Tuesday, November 16, 2010

Linger by Maggie Stiefvater - Book Review #115

Tuesday, November 16, 2010
Linger (The Wolves of Mercy Falls #2)
by Maggie Stiefvater

In Maggie Stiefvater's Shiver, Grace and Sam found each other. Now, in Linger, they must fight to be together. For Grace, this means defying her parents and keeping a very dangerous secret about her own well-being. For Sam, this means grappling with his werewolf past . . . and figuring out a way to survive into the future. Add into the mix a new wolf named Cole, whose own past has the potential to destroy the whole pack. And Isabelle, who already lost her brother to the wolves . . . and is nonetheless drawn to Cole.
From goodreads.com

I picked up Linger, as I said in my review of Shiver, just out of pure curiosity - what else can Maggie Stiefvater add to the story of Grace and Sam. Linger was on my desk for months, every time moving to the bottom of the to-read pile, when new books were added there, until I finally was in the mood for something completely insignificant that requires no brain activity and would be simply a time passer. And this is precisely what Linger turned out to be.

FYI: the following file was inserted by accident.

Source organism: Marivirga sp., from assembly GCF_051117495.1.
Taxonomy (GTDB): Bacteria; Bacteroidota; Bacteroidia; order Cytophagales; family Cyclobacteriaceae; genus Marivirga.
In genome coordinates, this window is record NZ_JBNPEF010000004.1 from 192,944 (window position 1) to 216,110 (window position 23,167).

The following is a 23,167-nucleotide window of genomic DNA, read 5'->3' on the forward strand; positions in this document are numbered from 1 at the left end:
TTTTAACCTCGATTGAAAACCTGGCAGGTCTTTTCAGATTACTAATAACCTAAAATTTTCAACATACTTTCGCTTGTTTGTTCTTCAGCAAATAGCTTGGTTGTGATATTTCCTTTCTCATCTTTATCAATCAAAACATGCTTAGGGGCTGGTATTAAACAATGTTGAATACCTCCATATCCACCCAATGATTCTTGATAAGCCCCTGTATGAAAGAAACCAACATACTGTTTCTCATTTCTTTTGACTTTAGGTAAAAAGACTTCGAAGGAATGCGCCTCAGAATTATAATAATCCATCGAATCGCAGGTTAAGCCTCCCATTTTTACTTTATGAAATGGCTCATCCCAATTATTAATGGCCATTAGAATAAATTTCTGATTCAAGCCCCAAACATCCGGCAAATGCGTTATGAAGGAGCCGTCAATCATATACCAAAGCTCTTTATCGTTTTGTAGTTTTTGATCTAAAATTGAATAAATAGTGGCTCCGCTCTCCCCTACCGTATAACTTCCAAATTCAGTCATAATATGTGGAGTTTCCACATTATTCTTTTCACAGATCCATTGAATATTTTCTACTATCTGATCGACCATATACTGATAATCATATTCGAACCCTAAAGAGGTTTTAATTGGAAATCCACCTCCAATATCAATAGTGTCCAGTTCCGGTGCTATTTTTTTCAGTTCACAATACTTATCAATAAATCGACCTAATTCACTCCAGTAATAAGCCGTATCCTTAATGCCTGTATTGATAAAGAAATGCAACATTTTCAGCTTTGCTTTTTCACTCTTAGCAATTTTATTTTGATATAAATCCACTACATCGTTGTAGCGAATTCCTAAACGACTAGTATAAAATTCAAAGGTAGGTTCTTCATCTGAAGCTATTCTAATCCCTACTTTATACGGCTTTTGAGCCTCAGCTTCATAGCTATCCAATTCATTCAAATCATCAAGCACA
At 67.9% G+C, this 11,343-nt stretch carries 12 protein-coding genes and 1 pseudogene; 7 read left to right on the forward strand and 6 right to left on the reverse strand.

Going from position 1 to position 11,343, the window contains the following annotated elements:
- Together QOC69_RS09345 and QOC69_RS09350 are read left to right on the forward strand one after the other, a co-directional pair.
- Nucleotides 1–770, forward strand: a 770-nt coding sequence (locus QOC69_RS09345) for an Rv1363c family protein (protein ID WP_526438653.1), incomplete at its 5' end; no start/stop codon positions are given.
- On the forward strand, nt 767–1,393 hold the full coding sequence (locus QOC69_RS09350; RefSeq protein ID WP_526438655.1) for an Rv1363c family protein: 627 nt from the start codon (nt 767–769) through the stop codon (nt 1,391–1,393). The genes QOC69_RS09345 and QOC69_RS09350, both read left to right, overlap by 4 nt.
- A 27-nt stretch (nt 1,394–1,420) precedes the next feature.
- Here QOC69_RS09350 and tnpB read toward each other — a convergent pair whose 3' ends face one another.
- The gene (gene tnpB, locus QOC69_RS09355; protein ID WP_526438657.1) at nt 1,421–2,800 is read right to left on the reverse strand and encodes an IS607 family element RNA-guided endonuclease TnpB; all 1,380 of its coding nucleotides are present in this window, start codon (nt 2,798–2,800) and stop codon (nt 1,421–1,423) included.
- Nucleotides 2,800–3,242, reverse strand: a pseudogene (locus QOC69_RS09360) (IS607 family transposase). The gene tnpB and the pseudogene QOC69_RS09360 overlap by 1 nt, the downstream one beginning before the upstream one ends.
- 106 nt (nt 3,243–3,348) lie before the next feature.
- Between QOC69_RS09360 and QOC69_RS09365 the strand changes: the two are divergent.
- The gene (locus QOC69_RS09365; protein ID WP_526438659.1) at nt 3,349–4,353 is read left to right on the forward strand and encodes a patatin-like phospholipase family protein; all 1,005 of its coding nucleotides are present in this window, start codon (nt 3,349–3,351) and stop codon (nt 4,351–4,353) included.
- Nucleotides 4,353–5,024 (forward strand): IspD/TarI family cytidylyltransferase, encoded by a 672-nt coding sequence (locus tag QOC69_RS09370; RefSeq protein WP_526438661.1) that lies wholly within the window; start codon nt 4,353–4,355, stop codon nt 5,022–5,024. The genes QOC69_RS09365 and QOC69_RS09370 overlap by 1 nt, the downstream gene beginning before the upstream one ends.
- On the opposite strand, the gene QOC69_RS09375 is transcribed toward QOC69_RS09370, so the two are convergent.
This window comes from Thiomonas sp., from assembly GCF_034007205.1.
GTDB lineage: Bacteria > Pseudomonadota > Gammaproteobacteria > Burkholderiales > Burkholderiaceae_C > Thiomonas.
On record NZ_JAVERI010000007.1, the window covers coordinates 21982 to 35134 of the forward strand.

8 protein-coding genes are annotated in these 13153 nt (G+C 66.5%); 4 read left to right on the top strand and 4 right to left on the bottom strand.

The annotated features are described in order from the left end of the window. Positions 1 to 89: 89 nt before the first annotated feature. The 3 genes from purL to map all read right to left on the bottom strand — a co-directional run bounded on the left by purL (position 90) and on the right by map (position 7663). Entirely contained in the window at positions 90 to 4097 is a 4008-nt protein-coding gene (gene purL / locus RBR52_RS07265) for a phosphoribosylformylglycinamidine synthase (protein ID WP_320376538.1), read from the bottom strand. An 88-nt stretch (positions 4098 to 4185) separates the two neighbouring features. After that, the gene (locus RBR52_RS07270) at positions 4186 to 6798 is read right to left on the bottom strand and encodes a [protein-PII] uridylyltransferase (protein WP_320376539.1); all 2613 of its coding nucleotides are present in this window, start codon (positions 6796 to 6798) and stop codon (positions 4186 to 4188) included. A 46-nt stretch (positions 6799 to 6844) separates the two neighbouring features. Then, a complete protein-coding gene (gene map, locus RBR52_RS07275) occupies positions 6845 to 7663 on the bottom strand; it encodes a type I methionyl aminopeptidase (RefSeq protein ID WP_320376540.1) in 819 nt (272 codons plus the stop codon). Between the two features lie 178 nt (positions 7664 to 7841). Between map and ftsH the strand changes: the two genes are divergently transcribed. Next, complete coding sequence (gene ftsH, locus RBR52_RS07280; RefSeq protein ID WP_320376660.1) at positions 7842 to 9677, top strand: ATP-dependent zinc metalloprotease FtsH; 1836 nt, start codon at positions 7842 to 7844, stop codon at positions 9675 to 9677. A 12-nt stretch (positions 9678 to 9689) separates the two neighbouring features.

All the problems that arose for the characters in Linger seemed to be farfetched and forced – just something to write about. Sam acted even more gay than he was in Shiver and I kept wondering when we will finally get out of the closet and stop pretending to love Grace as his girlfriend. Grace was still boring and plain, so plain that I sometimes was completely forgetting about her existence. Isabel was much more significant character than Grace, even though quite far from interesting as well. Cole was a bit of fresh air in this insignificant cast of unnoticeable characters – at least he had some personality.

The only really interesting aspect for me in Linger was further unveiling of werewolves’ origins: is it a disease, how it works, is it curable. I still enjoyed, at times utterly bizarre, Maggie Stiefvater’s original takes on werewolves.

This time, with Linger, Maggie Stiefvater didn’t wrap the story into the happy ending and finished the book on a cliffhanger. However, it is hard to pretend that any sensible person couldn’t guess how this story is going to end. The only mystery is details.

Conclusion: Linger was what I expected it to be – mindless, numb time passer. Don’t get me wrong, I don’t mean to call Linger a bad book. I’m just trying to describe it as what it was for me. And I’m a strong believer that each and every book can find its audience whether in different people or in the same people in different moods or at different periods of their lives. So…nothing to see…moving along…


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